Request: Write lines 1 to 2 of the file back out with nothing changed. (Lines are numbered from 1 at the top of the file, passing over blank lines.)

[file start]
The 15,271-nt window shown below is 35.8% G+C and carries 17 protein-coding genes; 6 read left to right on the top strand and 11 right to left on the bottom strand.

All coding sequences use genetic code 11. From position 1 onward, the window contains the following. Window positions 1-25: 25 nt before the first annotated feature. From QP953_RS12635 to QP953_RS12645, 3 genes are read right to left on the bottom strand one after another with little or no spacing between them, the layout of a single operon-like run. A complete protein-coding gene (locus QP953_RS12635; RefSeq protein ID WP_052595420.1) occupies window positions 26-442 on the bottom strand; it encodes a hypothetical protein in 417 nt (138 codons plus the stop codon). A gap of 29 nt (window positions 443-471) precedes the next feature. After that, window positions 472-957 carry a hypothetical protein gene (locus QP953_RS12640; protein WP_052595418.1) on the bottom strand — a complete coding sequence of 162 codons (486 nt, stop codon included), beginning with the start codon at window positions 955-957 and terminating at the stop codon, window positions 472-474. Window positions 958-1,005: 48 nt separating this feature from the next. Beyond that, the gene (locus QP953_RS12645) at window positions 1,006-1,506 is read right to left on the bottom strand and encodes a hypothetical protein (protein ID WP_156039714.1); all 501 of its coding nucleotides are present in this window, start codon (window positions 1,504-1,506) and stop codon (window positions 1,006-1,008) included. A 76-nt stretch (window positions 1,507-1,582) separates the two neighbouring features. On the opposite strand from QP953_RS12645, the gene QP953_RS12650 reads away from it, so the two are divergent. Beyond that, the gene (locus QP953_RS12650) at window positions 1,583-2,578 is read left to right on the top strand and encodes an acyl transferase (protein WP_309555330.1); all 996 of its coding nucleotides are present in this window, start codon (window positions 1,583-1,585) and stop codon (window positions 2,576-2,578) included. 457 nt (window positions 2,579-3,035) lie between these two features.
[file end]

The 15,271-nt window shown below is 35.8% G+C and carries 17 protein-coding genes; 6 read left to right on the top strand and 11 right to left on the bottom strand.

All coding sequences use genetic code 11. From position 1 onward, the window contains the following. Window positions 1-25: 25 nt before the first annotated feature. From QP953_RS12635 to QP953_RS12645, 3 genes are read right to left on the bottom strand one after another with little or no spacing between them, the layout of a single operon-like run. A complete protein-coding gene (locus QP953_RS12635; RefSeq protein ID WP_052595420.1) occupies window positions 26-442 on the bottom strand; it encodes a hypothetical protein in 417 nt (138 codons plus the stop codon). A gap of 29 nt (window positions 443-471) precedes the next feature. After that, window positions 472-957 carry a hypothetical protein gene (locus QP953_RS12640; protein WP_052595418.1) on the bottom strand — a complete coding sequence of 162 codons (486 nt, stop codon included), beginning with the start codon at window positions 955-957 and terminating at the stop codon, window positions 472-474. Window positions 958-1,005: 48 nt separating this feature from the next. Beyond that, the gene (locus QP953_RS12645) at window positions 1,006-1,506 is read right to left on the bottom strand and encodes a hypothetical protein (protein ID WP_156039714.1); all 501 of its coding nucleotides are present in this window, start codon (window positions 1,504-1,506) and stop codon (window positions 1,006-1,008) included. A 76-nt stretch (window positions 1,507-1,582) separates the two neighbouring features. On the opposite strand from QP953_RS12645, the gene QP953_RS12650 reads away from it, so the two are divergent. Beyond that, the gene (locus QP953_RS12650) at window positions 1,583-2,578 is read left to right on the top strand and encodes an acyl transferase (protein WP_309555330.1); all 996 of its coding nucleotides are present in this window, start codon (window positions 1,583-1,585) and stop codon (window positions 2,576-2,578) included. 457 nt (window positions 2,579-3,035) lie between these two features.